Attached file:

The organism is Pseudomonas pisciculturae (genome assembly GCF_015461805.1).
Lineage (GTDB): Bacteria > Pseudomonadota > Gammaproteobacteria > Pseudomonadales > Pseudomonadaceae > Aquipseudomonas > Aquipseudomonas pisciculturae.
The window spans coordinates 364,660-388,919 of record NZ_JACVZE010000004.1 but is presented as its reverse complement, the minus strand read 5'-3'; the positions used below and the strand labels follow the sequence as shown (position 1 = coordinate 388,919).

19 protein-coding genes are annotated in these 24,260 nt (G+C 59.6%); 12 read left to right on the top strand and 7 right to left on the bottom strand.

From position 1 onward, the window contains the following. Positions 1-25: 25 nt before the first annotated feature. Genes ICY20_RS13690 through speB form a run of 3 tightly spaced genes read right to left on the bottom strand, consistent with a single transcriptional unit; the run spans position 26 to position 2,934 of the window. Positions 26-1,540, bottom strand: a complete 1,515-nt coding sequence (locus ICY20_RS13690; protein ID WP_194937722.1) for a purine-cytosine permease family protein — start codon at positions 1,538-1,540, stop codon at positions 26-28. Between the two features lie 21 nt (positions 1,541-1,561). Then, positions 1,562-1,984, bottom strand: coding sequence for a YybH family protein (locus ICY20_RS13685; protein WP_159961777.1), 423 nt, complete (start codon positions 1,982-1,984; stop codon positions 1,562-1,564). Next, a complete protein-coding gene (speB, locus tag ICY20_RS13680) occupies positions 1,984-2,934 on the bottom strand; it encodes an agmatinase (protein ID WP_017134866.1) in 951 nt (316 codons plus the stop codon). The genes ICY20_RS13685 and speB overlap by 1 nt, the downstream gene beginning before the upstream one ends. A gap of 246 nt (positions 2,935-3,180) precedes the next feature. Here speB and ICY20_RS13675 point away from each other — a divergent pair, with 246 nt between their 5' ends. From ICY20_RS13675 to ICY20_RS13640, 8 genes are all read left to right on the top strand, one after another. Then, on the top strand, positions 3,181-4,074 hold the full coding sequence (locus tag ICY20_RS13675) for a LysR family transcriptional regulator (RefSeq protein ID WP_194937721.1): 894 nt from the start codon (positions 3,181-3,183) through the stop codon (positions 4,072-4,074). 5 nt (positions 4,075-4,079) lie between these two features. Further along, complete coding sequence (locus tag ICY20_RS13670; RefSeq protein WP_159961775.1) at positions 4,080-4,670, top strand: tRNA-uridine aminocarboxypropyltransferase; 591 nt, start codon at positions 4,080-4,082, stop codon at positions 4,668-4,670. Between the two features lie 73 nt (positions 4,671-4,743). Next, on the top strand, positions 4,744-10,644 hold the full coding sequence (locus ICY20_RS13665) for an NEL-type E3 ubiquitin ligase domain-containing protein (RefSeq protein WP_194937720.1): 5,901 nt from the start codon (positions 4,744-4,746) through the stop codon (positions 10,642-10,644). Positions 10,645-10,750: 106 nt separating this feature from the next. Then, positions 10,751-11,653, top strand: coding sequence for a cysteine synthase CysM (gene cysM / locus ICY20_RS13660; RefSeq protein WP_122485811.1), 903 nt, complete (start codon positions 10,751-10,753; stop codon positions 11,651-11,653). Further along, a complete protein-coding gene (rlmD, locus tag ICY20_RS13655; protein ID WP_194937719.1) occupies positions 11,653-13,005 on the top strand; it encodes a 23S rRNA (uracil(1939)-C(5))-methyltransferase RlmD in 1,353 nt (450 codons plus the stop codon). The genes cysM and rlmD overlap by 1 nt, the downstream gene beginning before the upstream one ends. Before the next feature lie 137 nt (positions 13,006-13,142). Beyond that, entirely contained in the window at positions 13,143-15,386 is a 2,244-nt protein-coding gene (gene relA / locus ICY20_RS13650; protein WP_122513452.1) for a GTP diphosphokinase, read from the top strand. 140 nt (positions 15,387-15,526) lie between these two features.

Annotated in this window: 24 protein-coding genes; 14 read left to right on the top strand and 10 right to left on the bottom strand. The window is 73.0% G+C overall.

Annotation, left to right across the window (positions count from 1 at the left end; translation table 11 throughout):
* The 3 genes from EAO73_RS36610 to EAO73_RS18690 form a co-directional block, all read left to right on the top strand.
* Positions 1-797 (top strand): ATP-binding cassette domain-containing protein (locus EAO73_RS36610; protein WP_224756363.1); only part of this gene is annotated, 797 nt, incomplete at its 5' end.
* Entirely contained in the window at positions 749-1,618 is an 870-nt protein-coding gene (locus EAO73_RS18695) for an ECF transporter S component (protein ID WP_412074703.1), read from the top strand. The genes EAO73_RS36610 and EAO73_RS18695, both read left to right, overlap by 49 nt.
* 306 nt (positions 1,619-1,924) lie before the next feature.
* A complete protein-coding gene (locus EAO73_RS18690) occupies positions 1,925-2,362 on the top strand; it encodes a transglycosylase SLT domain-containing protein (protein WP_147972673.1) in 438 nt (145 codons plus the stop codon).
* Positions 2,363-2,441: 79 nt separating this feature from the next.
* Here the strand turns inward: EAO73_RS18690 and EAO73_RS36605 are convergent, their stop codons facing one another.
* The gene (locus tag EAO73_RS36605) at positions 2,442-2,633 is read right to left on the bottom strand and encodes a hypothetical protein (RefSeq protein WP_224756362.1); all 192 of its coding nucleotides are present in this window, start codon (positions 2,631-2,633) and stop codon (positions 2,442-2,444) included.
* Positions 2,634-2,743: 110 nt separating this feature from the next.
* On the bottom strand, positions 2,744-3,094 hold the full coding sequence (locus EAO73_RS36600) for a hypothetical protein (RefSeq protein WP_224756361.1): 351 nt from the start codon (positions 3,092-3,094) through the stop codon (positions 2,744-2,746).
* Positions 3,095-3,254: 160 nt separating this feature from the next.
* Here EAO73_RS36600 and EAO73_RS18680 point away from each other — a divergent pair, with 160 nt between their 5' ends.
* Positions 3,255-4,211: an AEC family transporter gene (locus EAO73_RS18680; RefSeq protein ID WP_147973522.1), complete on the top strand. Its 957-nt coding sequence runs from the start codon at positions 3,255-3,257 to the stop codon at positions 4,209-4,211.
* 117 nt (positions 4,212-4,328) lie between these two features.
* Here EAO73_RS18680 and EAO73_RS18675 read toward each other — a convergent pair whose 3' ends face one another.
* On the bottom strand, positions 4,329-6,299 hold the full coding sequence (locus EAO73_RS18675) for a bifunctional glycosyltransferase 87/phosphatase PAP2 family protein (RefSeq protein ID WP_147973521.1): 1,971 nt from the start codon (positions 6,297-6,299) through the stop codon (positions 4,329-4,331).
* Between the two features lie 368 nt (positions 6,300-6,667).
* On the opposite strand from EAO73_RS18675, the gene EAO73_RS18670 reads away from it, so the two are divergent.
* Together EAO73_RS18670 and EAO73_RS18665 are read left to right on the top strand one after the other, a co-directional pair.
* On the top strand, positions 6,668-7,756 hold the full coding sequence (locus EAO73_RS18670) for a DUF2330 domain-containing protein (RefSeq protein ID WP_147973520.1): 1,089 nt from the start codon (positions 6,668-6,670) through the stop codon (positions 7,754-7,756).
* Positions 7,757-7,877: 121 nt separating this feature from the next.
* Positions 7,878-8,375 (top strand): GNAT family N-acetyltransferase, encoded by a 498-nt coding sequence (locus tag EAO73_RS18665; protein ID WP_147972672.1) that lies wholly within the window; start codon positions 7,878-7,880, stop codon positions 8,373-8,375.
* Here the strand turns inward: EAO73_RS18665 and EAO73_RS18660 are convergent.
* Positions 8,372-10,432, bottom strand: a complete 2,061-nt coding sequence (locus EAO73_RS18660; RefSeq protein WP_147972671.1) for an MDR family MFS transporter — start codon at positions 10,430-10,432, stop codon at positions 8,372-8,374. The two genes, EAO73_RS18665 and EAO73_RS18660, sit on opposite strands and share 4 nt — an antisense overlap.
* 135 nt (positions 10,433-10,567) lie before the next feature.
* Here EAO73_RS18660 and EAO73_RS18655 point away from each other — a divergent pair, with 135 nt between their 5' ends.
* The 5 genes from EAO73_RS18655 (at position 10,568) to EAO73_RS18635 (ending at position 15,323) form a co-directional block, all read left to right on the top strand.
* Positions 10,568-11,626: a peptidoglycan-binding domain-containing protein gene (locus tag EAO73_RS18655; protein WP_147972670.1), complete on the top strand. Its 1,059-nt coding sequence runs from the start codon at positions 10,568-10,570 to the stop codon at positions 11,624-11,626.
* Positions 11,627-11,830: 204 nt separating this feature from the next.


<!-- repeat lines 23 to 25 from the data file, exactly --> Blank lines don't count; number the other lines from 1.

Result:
* On the bottom strand, positions 4,329-6,299 hold the full coding sequence (locus EAO73_RS18675) for a bifunctional glycosyltransferase 87/phosphatase PAP2 family protein (RefSeq protein ID WP_147973521.1): 1,971 nt from the start codon (positions 6,297-6,299) through the stop codon (positions 4,329-4,331).
* Between the two features lie 368 nt (positions 6,300-6,667).
* On the opposite strand from EAO73_RS18675, the gene EAO73_RS18670 reads away from it, so the two are divergent.